Come join me for the virtual worldwide launch of my poetry book Chant of a Million Women. All you need is a device with an internet connection and a Facebook account. Check the times for your area. See you tomorrow.
On Basso Profundo, August 11, 2017.
Toward the end of Shirani Rajapakse’s plaintive and eloquent book of poetry, she has a piece called “The Poetess.” In its final lines she writes:
She walked with a spring in her step.
Her expression serious. They turned around
as they saw her pass.
She felt such pride. At last to be known.
Even if to just a few.
They did not know she had
nothing to show.
The last line surprised me, and moved me to immediate disagreement. Chant of a Million Women is certainly a notable achievement: it chronicles so many moods, in so many stories, from ancient Indian epic legends to the insurmountable challenges of every day. It consolidates and focuses our attention on the myriad ways men subjugate and objectify women, and the paltry few effective means women have to fight back. This applies particularly to cultures bound by tradition, such as one finds in India and the Middle East.
And women’s situations are so hopeless in this collection that fighting back isn’t really what it’s about. It’s about maintaining something so basic as one’s identity. So often used as a simple ornament, a status symbol, or property to be hidden away, the women in these poems lose their onetime promising selves to a male society, be it as some idealized – but definitely owned – prize, or a simple, reviled piece of furniture, or worse, a victim of violent crime.
Ms. Rajapakse places her poems in a number of milieux: traditional sexist households, dangerous, sometimes murderous, public thoroughfares, urban settings and rural. Often, no setting is specified, except the consciousness of the dispossessed woman.
A million women would indeed raise this chant. They would be fortunate were they to make it this resoundingly, with such force. The poetess distills their suffering to a specific litany, as though a bell were ringing to toll the offenses, forming a high-relief frieze of the hundreds of thousands of wives, daughters, and princesses whose stunted lives impoverish us all.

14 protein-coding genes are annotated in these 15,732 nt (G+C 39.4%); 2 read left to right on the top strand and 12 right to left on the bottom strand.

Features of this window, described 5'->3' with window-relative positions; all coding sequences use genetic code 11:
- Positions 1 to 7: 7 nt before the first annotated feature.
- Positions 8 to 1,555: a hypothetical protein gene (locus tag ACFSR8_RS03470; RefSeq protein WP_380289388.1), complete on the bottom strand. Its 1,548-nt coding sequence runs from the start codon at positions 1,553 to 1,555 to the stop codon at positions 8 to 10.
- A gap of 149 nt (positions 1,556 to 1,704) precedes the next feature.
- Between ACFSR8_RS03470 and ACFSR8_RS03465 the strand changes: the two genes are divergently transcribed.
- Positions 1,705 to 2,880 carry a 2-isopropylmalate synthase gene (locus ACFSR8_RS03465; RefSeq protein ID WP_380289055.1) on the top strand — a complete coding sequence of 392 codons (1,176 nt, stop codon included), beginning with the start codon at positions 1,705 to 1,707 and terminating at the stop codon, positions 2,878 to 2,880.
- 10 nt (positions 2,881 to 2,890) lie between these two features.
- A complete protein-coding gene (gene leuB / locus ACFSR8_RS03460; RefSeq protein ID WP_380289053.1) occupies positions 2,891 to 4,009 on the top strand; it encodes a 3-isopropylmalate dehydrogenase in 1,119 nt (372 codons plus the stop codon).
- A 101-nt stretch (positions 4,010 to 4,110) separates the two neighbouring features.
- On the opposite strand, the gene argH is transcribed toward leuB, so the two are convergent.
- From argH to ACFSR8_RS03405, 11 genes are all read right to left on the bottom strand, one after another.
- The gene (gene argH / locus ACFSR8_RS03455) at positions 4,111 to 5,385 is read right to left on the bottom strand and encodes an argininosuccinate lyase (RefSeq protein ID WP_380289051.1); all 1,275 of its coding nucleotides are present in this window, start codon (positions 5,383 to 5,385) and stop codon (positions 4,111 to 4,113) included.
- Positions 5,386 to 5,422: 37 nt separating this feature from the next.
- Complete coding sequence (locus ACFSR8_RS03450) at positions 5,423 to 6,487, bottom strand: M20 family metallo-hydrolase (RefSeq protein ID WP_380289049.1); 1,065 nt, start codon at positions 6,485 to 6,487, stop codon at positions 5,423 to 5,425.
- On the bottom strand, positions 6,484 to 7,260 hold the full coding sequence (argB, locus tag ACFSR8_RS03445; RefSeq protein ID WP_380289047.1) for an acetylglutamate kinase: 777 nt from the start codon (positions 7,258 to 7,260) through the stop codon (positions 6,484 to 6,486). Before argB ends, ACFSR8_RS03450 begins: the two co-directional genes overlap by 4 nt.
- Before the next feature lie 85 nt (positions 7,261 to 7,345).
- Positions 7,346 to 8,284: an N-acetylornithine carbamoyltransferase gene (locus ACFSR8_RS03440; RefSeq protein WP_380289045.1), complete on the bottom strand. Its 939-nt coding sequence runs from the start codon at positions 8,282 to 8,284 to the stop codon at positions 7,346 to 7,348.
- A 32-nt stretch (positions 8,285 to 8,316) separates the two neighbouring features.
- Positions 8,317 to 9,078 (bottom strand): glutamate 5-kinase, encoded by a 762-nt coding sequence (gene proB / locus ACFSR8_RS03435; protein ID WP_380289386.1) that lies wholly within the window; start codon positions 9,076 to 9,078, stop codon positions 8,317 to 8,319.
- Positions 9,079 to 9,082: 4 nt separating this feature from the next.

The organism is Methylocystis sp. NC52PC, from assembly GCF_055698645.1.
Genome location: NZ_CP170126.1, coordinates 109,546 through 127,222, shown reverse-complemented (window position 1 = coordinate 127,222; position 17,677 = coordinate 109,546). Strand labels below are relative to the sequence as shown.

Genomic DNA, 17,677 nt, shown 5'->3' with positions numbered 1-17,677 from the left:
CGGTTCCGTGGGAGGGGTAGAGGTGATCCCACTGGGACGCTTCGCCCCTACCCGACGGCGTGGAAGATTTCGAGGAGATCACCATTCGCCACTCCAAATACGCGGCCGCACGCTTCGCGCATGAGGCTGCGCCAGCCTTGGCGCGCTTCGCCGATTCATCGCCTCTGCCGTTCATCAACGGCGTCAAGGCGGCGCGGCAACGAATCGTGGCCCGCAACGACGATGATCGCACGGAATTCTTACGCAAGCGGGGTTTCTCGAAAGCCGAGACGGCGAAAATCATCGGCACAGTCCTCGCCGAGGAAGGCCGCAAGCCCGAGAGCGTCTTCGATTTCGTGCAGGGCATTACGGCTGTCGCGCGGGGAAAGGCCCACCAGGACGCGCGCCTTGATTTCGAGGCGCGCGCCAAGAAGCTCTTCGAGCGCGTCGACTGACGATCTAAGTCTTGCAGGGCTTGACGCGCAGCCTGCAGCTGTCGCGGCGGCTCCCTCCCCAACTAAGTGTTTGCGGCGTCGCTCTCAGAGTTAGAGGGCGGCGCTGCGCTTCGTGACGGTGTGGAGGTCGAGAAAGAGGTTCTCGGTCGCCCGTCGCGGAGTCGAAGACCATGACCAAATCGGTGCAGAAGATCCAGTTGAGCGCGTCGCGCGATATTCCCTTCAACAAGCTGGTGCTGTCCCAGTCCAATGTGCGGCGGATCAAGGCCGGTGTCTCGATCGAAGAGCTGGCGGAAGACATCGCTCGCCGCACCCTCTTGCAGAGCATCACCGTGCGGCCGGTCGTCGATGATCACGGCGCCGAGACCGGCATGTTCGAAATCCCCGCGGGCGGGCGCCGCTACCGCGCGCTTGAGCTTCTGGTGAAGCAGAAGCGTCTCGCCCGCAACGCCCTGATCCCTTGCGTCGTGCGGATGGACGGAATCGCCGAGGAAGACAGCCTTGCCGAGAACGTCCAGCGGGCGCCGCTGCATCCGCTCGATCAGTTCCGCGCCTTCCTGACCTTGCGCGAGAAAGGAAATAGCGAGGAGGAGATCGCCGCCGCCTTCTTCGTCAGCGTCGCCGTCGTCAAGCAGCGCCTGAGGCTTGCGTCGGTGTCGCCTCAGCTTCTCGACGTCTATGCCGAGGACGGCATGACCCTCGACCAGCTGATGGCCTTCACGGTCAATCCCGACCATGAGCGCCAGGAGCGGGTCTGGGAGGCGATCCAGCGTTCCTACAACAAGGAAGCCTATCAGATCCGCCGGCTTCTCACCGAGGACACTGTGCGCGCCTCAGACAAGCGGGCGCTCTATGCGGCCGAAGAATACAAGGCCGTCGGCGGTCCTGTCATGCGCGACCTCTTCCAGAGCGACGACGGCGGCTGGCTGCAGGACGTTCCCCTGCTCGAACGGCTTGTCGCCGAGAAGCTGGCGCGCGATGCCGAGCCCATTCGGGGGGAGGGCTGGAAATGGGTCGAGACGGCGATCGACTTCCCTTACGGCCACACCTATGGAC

This is a distinctive, consistent collection in which the milk of human kindness has no place. Nowhere are the kind whispers of a lover or even the support of a life partner. Ms Rajapakse has consistently chosen her pieces with a eye to the plaints and sorrows of women. I salute the courage with which she lends her voice for the forgotten and uncared-for women suffering in so many places in the world. Take up Chant of a Million Women and experience its elegant phrases and its moral force.
I finished formatting my ebook. Yes, it’s now officially ready for release.
I thought it would be hell since poems have a different way of formatting even if they are all left aligned. I also had several poems running all over the page.
I contacted several book formatters and they gave me all kinds of responses when I sent a list of things I needed done. They all were skeptical, telling me it won’t look like it does on print. One formatter though, assured me he could do it. He even did a sample of one of the poems that has a different look with the lines all over the page. He agreed, but the funny thing was when I uploaded the book he suddenly raised his price from USD 10 to USD 200 giving me reasons that didn’t make sense for that huge price difference.